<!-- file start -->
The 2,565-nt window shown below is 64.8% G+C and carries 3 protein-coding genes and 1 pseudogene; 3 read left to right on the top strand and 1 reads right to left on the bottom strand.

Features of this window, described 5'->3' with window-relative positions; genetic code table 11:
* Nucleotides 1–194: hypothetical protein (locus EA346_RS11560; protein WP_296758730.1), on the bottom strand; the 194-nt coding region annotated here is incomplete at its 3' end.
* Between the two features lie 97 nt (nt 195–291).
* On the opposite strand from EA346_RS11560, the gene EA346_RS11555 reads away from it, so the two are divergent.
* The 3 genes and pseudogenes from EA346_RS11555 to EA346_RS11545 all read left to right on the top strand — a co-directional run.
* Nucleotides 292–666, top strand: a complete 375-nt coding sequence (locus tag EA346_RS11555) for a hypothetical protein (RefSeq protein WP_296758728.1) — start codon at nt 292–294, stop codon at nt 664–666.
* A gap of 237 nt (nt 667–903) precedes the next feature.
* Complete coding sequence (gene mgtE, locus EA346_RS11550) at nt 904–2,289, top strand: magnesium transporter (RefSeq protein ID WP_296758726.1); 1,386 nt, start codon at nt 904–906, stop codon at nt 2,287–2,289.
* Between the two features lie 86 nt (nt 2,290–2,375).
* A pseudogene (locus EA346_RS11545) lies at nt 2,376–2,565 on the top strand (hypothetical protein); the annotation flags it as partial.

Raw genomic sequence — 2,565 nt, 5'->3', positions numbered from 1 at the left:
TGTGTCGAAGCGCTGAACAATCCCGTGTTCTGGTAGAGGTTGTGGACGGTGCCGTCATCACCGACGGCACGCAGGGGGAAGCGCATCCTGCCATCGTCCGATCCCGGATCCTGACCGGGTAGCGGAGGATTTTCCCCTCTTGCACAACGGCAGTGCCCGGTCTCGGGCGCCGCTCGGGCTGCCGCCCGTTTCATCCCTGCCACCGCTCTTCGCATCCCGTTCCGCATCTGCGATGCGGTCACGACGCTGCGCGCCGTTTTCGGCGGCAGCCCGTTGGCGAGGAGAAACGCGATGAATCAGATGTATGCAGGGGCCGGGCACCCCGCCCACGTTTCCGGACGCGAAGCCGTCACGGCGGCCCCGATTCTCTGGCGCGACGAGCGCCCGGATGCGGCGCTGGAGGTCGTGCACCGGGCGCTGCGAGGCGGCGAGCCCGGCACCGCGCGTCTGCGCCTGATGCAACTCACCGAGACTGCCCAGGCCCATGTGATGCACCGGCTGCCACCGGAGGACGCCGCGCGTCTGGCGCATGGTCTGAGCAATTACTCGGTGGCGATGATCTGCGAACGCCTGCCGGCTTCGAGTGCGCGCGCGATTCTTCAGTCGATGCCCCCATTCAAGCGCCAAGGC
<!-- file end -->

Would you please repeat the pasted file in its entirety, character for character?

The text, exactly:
The 2,565-nt window shown below is 64.8% G+C and carries 3 protein-coding genes and 1 pseudogene; 3 read left to right on the top strand and 1 reads right to left on the bottom strand.

Features of this window, described 5'->3' with window-relative positions; genetic code table 11:
* Nucleotides 1–194: hypothetical protein (locus EA346_RS11560; protein WP_296758730.1), on the bottom strand; the 194-nt coding region annotated here is incomplete at its 3' end.
* Between the two features lie 97 nt (nt 195–291).
* On the opposite strand from EA346_RS11560, the gene EA346_RS11555 reads away from it, so the two are divergent.
* The 3 genes and pseudogenes from EA346_RS11555 to EA346_RS11545 all read left to right on the top strand — a co-directional run.
* Nucleotides 292–666, top strand: a complete 375-nt coding sequence (locus tag EA346_RS11555) for a hypothetical protein (RefSeq protein WP_296758728.1) — start codon at nt 292–294, stop codon at nt 664–666.
* A gap of 237 nt (nt 667–903) precedes the next feature.
* Complete coding sequence (gene mgtE, locus EA346_RS11550) at nt 904–2,289, top strand: magnesium transporter (RefSeq protein ID WP_296758726.1); 1,386 nt, start codon at nt 904–906, stop codon at nt 2,287–2,289.
* Between the two features lie 86 nt (nt 2,290–2,375).
* A pseudogene (locus EA346_RS11545) lies at nt 2,376–2,565 on the top strand (hypothetical protein); the annotation flags it as partial.

Raw genomic sequence — 2,565 nt, 5'->3', positions numbered from 1 at the left:
TGTGTCGAAGCGCTGAACAATCCCGTGTTCTGGTAGAGGTTGTGGACGGTGCCGTCATCACCGACGGCACGCAGGGGGAAGCGCATCCTGCCATCGTCCGATCCCGGATCCTGACCGGGTAGCGGAGGATTTTCCCCTCTTGCACAACGGCAGTGCCCGGTCTCGGGCGCCGCTCGGGCTGCCGCCCGTTTCATCCCTGCCACCGCTCTTCGCATCCCGTTCCGCATCTGCGATGCGGTCACGACGCTGCGCGCCGTTTTCGGCGGCAGCCCGTTGGCGAGGAGAAACGCGATGAATCAGATGTATGCAGGGGCCGGGCACCCCGCCCACGTTTCCGGACGCGAAGCCGTCACGGCGGCCCCGATTCTCTGGCGCGACGAGCGCCCGGATGCGGCGCTGGAGGTCGTGCACCGGGCGCTGCGAGGCGGCGAGCCCGGCACCGCGCGTCTGCGCCTGATGCAACTCACCGAGACTGCCCAGGCCCATGTGATGCACCGGCTGCCACCGGAGGACGCCGCGCGTCTGGCGCATGGTCTGAGCAATTACTCGGTGGCGATGATCTGCGAACGCCTGCCGGCTTCGAGTGCGCGCGCGATTCTTCAGTCGATGCCCCCATTCAAGCGCCAAGGC